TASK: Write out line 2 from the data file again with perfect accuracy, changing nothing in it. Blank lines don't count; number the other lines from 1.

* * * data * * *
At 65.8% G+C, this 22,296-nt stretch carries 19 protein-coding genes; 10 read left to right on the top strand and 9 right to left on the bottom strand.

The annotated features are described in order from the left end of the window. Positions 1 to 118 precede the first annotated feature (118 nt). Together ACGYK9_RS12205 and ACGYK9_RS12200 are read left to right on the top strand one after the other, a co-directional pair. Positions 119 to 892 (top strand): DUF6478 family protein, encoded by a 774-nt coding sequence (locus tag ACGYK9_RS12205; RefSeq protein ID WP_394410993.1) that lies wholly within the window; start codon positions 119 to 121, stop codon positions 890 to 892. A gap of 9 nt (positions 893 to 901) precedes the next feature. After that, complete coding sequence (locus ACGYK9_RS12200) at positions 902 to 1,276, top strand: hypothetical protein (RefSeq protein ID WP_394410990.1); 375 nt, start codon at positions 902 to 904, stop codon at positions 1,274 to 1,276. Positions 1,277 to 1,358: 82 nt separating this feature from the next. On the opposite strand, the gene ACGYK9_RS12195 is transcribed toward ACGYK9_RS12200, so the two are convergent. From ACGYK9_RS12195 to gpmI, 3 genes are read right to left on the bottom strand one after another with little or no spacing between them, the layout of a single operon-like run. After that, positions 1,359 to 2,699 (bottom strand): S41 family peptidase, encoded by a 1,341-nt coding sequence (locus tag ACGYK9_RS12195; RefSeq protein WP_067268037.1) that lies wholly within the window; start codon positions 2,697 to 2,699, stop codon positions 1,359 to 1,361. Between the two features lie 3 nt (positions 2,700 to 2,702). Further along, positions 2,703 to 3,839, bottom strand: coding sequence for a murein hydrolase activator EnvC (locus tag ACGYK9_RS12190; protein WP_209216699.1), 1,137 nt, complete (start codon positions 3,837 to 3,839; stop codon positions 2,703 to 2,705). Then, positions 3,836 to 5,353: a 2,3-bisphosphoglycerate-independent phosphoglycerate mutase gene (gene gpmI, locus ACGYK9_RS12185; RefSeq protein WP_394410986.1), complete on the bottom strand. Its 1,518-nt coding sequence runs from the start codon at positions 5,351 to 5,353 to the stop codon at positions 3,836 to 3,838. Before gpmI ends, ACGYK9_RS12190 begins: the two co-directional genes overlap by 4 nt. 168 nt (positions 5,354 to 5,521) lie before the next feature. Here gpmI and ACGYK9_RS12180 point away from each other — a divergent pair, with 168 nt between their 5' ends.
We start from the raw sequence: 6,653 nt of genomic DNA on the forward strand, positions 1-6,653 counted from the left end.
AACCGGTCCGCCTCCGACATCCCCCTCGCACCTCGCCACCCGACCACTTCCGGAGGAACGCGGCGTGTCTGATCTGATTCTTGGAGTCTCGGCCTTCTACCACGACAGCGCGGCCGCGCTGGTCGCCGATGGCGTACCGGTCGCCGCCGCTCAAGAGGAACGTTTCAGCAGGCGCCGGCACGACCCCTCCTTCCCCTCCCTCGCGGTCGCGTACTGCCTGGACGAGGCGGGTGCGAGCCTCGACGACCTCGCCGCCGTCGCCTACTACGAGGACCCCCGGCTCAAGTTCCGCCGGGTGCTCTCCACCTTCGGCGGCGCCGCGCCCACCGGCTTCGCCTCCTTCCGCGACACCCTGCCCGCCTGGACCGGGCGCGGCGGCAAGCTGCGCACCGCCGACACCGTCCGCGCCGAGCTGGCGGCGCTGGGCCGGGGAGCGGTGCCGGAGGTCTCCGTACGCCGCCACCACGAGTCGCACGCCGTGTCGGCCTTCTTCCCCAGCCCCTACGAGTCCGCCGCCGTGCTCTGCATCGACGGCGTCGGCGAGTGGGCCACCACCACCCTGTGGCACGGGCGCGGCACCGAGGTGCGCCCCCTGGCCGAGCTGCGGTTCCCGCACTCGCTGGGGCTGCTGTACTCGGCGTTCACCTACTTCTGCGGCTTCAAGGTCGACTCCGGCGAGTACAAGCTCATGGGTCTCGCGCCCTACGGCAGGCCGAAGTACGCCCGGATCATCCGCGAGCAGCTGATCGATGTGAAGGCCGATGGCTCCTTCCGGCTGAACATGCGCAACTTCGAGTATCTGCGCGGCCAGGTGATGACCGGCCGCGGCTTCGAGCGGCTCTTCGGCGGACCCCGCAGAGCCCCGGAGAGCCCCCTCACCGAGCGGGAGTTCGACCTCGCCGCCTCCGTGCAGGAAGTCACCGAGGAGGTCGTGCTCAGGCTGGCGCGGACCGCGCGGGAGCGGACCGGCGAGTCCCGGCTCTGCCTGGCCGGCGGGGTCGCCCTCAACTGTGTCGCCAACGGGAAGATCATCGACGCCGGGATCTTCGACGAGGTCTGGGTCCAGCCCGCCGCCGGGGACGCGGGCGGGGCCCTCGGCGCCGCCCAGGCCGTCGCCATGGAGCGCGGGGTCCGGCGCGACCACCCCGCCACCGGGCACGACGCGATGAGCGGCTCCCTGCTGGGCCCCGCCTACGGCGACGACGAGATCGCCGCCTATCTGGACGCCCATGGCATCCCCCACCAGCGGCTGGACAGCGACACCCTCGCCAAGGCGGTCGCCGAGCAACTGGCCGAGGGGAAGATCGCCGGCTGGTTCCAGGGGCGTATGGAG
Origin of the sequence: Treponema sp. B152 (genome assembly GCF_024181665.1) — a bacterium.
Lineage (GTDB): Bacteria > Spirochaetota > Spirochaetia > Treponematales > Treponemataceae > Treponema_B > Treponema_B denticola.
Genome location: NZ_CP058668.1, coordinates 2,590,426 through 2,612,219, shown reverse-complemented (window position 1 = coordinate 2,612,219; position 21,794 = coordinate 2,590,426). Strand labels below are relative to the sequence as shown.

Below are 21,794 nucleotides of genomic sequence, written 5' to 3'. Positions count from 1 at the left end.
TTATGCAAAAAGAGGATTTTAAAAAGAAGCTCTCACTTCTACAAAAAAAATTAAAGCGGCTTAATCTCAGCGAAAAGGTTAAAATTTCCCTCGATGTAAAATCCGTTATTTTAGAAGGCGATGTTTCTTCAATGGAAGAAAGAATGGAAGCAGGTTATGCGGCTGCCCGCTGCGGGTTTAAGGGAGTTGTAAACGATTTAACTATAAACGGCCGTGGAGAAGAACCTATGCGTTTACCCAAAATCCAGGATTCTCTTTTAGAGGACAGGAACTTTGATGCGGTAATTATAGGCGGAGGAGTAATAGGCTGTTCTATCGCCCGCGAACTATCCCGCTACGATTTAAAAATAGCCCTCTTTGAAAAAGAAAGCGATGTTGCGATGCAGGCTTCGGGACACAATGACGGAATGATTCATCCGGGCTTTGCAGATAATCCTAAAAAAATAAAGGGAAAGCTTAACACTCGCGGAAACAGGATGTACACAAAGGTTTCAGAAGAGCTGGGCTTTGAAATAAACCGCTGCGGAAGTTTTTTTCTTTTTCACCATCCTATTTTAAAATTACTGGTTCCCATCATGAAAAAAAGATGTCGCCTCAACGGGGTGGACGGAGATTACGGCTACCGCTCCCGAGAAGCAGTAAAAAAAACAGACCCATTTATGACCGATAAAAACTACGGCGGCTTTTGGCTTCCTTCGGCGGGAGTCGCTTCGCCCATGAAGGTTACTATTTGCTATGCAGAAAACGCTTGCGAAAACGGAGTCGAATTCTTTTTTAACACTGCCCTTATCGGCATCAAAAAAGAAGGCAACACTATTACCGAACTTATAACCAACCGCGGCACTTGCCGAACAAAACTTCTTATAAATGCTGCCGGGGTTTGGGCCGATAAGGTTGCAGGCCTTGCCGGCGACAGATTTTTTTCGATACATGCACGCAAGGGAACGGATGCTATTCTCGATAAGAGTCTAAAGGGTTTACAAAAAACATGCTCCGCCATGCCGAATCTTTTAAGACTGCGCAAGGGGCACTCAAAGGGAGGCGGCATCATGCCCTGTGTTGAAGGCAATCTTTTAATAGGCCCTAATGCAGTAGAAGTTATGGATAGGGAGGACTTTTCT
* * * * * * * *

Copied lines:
The annotated features are described in order from the left end of the window. Positions 1 to 118 precede the first annotated feature (118 nt). Together ACGYK9_RS12205 and ACGYK9_RS12200 are read left to right on the top strand one after the other, a co-directional pair. Positions 119 to 892 (top strand): DUF6478 family protein, encoded by a 774-nt coding sequence (locus tag ACGYK9_RS12205; RefSeq protein ID WP_394410993.1) that lies wholly within the window; start codon positions 119 to 121, stop codon positions 890 to 892. A gap of 9 nt (positions 893 to 901) precedes the next feature. After that, complete coding sequence (locus ACGYK9_RS12200) at positions 902 to 1,276, top strand: hypothetical protein (RefSeq protein ID WP_394410990.1); 375 nt, start codon at positions 902 to 904, stop codon at positions 1,274 to 1,276. Positions 1,277 to 1,358: 82 nt separating this feature from the next. On the opposite strand, the gene ACGYK9_RS12195 is transcribed toward ACGYK9_RS12200, so the two are convergent. From ACGYK9_RS12195 to gpmI, 3 genes are read right to left on the bottom strand one after another with little or no spacing between them, the layout of a single operon-like run. After that, positions 1,359 to 2,699 (bottom strand): S41 family peptidase, encoded by a 1,341-nt coding sequence (locus tag ACGYK9_RS12195; RefSeq protein WP_067268037.1) that lies wholly within the window; start codon positions 2,697 to 2,699, stop codon positions 1,359 to 1,361. Between the two features lie 3 nt (positions 2,700 to 2,702). Further along, positions 2,703 to 3,839, bottom strand: coding sequence for a murein hydrolase activator EnvC (locus tag ACGYK9_RS12190; protein WP_209216699.1), 1,137 nt, complete (start codon positions 3,837 to 3,839; stop codon positions 2,703 to 2,705). Then, positions 3,836 to 5,353: a 2,3-bisphosphoglycerate-independent phosphoglycerate mutase gene (gene gpmI, locus ACGYK9_RS12185; RefSeq protein WP_394410986.1), complete on the bottom strand. Its 1,518-nt coding sequence runs from the start codon at positions 5,351 to 5,353 to the stop codon at positions 3,836 to 3,838. Before gpmI ends, ACGYK9_RS12190 begins: the two co-directional genes overlap by 4 nt. 168 nt (positions 5,354 to 5,521) lie before the next feature. Here gpmI and ACGYK9_RS12180 point away from each other — a divergent pair, with 168 nt between their 5' ends.